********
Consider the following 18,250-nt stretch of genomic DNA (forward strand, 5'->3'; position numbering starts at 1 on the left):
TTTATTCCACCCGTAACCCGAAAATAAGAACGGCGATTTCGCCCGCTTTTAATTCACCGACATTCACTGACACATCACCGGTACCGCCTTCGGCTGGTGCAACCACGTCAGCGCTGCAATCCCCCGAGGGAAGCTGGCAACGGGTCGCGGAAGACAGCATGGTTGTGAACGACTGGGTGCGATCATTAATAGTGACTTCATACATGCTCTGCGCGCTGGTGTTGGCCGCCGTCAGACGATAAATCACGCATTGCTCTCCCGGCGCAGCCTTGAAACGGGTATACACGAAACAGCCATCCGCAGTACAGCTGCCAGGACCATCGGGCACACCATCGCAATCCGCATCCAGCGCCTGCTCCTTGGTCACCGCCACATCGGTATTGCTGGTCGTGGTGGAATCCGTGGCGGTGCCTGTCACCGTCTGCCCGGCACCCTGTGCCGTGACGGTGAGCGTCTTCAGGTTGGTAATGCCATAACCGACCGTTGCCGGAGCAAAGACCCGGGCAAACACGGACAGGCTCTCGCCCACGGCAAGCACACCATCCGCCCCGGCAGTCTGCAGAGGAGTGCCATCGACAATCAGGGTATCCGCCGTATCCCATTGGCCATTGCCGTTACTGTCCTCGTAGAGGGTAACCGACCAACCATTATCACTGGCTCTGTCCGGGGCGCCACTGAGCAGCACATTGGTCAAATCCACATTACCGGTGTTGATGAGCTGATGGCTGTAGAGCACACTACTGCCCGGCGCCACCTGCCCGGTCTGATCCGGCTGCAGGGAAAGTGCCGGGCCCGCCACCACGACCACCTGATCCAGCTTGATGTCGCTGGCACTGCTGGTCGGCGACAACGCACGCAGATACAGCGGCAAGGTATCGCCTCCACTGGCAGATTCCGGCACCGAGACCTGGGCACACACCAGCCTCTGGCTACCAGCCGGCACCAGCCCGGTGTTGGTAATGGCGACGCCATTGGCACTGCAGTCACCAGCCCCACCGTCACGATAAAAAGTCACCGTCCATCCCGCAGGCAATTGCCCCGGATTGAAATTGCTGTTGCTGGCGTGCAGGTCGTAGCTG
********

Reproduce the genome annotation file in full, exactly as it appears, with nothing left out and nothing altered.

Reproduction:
Consider the following 18,250-nt stretch of genomic DNA (forward strand, 5'->3'; position numbering starts at 1 on the left):
TTTATTCCACCCGTAACCCGAAAATAAGAACGGCGATTTCGCCCGCTTTTAATTCACCGACATTCACTGACACATCACCGGTACCGCCTTCGGCTGGTGCAACCACGTCAGCGCTGCAATCCCCCGAGGGAAGCTGGCAACGGGTCGCGGAAGACAGCATGGTTGTGAACGACTGGGTGCGATCATTAATAGTGACTTCATACATGCTCTGCGCGCTGGTGTTGGCCGCCGTCAGACGATAAATCACGCATTGCTCTCCCGGCGCAGCCTTGAAACGGGTATACACGAAACAGCCATCCGCAGTACAGCTGCCAGGACCATCGGGCACACCATCGCAATCCGCATCCAGCGCCTGCTCCTTGGTCACCGCCACATCGGTATTGCTGGTCGTGGTGGAATCCGTGGCGGTGCCTGTCACCGTCTGCCCGGCACCCTGTGCCGTGACGGTGAGCGTCTTCAGGTTGGTAATGCCATAACCGACCGTTGCCGGAGCAAAGACCCGGGCAAACACGGACAGGCTCTCGCCCACGGCAAGCACACCATCCGCCCCGGCAGTCTGCAGAGGAGTGCCATCGACAATCAGGGTATCCGCCGTATCCCATTGGCCATTGCCGTTACTGTCCTCGTAGAGGGTAACCGACCAACCATTATCACTGGCTCTGTCCGGGGCGCCACTGAGCAGCACATTGGTCAAATCCACATTACCGGTGTTGATGAGCTGATGGCTGTAGAGCACACTACTGCCCGGCGCCACCTGCCCGGTCTGATCCGGCTGCAGGGAAAGTGCCGGGCCCGCCACCACGACCACCTGATCCAGCTTGATGTCGCTGGCACTGCTGGTCGGCGACAACGCACGCAGATACAGCGGCAAGGTATCGCCTCCACTGGCAGATTCCGGCACCGAGACCTGGGCACACACCAGCCTCTGGCTACCAGCCGGCACCAGCCCGGTGTTGGTAATGGCGACGCCATTGGCACTGCAGTCACCAGCCCCACCGTCACGATAAAAAGTCACCGTCCATCCCGCAGGCAATTGCCCCGGATTGAAATTGCTGTTGCTGGCGTGCAGGTCGTAGCTG